6. Malhi P, Singhi P. Spectrum of attention deficit hyperactivity disorders in children among referrals to psychology services. Indian Pediatr. 2000;37:1256–60.PubMedGoogle Scholar
  7. Ajinkya S, Kaur D, Gursale A, Jadhav P. Prevalence of parent-rated attention deficit hyperactivity disorder and associated parent-related factors in primary school children of Navi Mumbai--a school based study. Indian J Pediatr. 2013;80:207–10.View ArticlePubMedGoogle Scholar
  8. Venkata JA, Panicker AS. Prevalence of attention deficit hyperactivity disorder in primary school children. Indian J Psychiatry. 2013;55:338–42.View ArticlePubMedPubMed CentralGoogle Scholar
  9. Booster GD, Dupaul GJ, Eiraldi R, Power TJ. Functional impairments in children with ADHD: unique effects of age and comorbid status. J Atten Disord. 2012;16:179–89.View ArticlePubMedGoogle Scholar
  10. Reinhardt MC, Reinhardt CA. Attention deficit-hyperactivity disorder, comorbidities, and risk situations. J Pediatr (Rio J). 2013;89:124–30.View ArticleGoogle Scholar
  11. Faraone SV, Perlis RH, Doyle AE, Smoller JW, Goralnick JJ, Holmgren MA, et al. Molecular genetics of attention-deficit/hyperactivity disorder. Biol Psychiatr. 2005;57:1313–23.View ArticleGoogle Scholar
  12. Fonseca DJ, Mateus HE, Gálvez JM, Forero DA, Talero-Gutierrez C, Velez-van-Meerbeke A. Lack of association of polymorphisms in six candidate genes in colombian adhd patients. Ann Neurosci. 2015;22:217–21.View ArticlePubMedPubMed CentralGoogle Scholar
  13. Li Z, Chang SH, Zhang LY, Gao L, Wang J. Molecular genetic studies of ADHD and its candidate genes: a review. Psychiatry Res. 2014;219:10–24.View ArticlePubMedGoogle Scholar
  14. Schachar R. Genetics of Attention Deficit Hyperactivity Disorder (ADHD): recent updates and future prospects. Curr Dev Disord Rep. 2014;1:41–9.View ArticleGoogle Scholar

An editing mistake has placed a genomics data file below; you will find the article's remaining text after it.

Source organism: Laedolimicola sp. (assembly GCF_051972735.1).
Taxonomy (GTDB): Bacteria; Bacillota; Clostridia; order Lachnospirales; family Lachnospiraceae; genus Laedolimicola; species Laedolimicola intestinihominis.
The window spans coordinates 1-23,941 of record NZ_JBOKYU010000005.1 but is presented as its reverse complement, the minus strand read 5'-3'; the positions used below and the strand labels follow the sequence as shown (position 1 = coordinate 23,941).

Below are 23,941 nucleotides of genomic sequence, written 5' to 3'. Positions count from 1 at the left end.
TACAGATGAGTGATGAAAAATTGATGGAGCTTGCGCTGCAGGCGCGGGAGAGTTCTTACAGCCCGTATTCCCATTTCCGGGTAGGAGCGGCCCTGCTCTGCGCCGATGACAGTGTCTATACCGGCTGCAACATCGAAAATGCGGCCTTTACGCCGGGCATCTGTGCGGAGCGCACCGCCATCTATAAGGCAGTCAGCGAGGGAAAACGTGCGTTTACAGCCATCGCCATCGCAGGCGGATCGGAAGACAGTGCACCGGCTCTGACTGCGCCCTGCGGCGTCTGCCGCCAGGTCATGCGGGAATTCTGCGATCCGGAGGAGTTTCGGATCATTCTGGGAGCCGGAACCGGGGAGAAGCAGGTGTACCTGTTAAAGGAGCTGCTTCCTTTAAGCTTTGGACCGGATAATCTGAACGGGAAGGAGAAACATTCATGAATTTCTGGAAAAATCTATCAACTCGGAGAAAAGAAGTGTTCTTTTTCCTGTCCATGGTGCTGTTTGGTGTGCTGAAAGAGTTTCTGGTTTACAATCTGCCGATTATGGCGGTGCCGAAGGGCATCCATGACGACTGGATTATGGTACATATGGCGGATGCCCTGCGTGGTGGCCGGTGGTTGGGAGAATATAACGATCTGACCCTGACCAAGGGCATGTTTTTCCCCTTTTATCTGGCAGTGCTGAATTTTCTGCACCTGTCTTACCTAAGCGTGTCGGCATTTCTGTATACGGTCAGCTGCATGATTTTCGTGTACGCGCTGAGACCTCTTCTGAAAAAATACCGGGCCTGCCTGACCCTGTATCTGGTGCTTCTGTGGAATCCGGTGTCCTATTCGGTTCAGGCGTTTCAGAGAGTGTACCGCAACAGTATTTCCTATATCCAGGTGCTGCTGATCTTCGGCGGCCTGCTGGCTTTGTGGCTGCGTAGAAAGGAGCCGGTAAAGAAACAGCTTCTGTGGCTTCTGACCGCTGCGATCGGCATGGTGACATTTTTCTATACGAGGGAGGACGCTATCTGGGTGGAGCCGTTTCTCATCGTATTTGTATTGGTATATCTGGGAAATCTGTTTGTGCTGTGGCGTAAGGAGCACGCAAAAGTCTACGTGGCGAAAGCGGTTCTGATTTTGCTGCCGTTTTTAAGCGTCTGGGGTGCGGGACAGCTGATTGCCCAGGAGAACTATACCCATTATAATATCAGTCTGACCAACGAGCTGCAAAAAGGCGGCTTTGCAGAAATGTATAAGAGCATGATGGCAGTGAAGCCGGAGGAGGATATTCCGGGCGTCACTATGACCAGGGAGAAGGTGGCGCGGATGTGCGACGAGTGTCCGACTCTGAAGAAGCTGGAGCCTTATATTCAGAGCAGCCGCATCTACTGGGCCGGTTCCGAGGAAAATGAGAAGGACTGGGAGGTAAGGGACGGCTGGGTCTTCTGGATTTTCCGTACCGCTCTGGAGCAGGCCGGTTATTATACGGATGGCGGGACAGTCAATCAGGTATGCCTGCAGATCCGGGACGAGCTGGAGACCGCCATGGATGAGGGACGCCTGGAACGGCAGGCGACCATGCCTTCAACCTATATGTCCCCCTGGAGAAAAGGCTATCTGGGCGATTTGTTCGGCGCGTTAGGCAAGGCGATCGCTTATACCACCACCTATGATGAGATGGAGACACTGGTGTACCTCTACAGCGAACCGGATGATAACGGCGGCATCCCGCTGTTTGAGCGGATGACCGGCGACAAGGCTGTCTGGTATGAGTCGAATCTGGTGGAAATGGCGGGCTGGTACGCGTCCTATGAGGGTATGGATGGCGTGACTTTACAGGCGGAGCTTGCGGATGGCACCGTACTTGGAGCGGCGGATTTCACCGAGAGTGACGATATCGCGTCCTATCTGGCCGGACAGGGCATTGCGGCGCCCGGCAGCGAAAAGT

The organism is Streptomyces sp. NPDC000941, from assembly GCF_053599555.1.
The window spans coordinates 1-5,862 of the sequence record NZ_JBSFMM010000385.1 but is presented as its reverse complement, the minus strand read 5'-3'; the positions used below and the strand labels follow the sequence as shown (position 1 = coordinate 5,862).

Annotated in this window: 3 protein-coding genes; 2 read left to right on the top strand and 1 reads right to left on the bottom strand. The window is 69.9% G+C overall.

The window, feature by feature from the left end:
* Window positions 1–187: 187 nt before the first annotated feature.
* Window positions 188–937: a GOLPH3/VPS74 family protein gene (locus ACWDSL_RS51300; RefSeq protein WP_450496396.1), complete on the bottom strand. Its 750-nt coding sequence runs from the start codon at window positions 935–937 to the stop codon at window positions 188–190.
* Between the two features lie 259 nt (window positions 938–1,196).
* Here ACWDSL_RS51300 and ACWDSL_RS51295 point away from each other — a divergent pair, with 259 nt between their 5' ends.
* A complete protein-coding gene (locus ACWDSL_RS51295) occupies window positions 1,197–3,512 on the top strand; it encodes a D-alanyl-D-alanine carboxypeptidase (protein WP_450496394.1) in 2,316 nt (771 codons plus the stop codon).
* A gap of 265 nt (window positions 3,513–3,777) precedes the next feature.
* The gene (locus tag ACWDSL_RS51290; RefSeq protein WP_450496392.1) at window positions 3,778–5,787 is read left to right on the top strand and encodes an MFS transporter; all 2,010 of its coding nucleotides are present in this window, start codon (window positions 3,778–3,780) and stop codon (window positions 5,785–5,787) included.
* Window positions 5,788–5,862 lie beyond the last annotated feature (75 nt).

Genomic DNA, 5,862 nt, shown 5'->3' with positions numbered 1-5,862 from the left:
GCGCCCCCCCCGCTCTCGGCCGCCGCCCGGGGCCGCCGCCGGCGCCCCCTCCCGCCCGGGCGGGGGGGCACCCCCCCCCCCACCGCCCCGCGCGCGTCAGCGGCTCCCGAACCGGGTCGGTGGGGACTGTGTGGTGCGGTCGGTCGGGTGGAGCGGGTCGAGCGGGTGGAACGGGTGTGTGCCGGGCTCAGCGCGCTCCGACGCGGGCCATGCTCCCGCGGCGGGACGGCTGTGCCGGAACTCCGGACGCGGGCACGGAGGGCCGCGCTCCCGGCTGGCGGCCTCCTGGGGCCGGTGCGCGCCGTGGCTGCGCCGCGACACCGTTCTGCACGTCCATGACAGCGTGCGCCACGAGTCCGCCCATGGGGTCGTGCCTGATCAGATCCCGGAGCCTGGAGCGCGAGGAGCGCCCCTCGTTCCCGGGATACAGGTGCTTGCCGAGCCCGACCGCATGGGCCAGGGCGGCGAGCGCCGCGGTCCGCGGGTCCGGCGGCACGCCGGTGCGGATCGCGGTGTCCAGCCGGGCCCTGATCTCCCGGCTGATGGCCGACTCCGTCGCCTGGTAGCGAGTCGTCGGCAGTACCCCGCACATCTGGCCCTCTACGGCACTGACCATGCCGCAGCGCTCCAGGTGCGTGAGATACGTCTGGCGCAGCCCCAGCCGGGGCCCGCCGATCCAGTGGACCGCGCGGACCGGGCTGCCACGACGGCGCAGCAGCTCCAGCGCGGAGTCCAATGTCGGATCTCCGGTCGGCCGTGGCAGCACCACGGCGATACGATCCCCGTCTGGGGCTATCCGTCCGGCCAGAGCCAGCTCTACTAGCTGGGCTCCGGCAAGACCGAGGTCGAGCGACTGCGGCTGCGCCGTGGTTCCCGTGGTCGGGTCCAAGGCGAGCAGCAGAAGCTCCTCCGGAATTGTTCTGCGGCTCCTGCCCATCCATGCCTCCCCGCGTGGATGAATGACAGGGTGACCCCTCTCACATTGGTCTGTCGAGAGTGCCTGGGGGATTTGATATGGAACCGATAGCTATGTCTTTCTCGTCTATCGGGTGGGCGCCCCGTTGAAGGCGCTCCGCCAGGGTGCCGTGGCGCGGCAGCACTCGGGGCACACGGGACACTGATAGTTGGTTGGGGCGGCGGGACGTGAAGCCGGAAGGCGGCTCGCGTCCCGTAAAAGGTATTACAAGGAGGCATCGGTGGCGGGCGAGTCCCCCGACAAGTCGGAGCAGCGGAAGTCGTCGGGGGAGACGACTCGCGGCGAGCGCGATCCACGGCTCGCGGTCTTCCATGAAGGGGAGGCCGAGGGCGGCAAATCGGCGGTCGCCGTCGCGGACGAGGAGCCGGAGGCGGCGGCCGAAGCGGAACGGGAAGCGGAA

15. Banaschewski T, Becker K, Scherag S, Franke B, Coghill D. Molecular genetics of attention-deficit/hyperactivity disorder: an overview. Eur Child Adolesc Psychiatry. 2010;19:237–57.View ArticlePubMedPubMed CentralGoogle Scholar
  16. Cortese S. The neurobiology and genetics of Attention-Deficit/Hyperactivity Disorder (ADHD): what every clinician should know. Eur J Paediatr Neurol. 2012;16:422–33.View ArticlePubMedGoogle Scholar
  17. Johansen EB, Aase H, Meyer A, Sagvolden T. Attention-deficit/hyperactivity disorder (ADHD) behaviour explained by dysfunctioning reinforcement and extinction processes. Behav Brain Res. 2002;130:37–45.View ArticlePubMedGoogle Scholar
  18. Solanto MV. Dopamine dysfunction in AD/HD: integrating clinical and basic neuroscience research. Behav Brain Res. 2002;130:65–71.View ArticlePubMedGoogle Scholar
  19. Serý O, Hrazdilová O, Didden W, Klenerová V, Staif R, Znojil V, et al. The association of monoamine oxidase B functional polymorphism with postoperative pain intensity. Neuro Endocrinol Lett. 2006;27:333–7.PubMedGoogle Scholar
  20. Bortolato M, Shih JC. Behavioral outcomes of monoamine oxidase deficiency: preclinical and clinical evidence. Int Rev Neurobiol. 2011;100:13–42.View ArticlePubMedPubMed CentralGoogle Scholar
  21. Shih JC, Chen K, Ridd MJ. Monoamine oxidase: from genes to behavior. Annu Rev Neurosci. 1999;22:197–217.View ArticlePubMedPubMed CentralGoogle Scholar
  22. Fowler JS, Logan J, Volkow ND, Wang GJ. Translational neuroimaging: positron emission tomography studies of monoamine oxidase. Mol Imaging Biol. 2005;7:377–87.View ArticlePubMedGoogle Scholar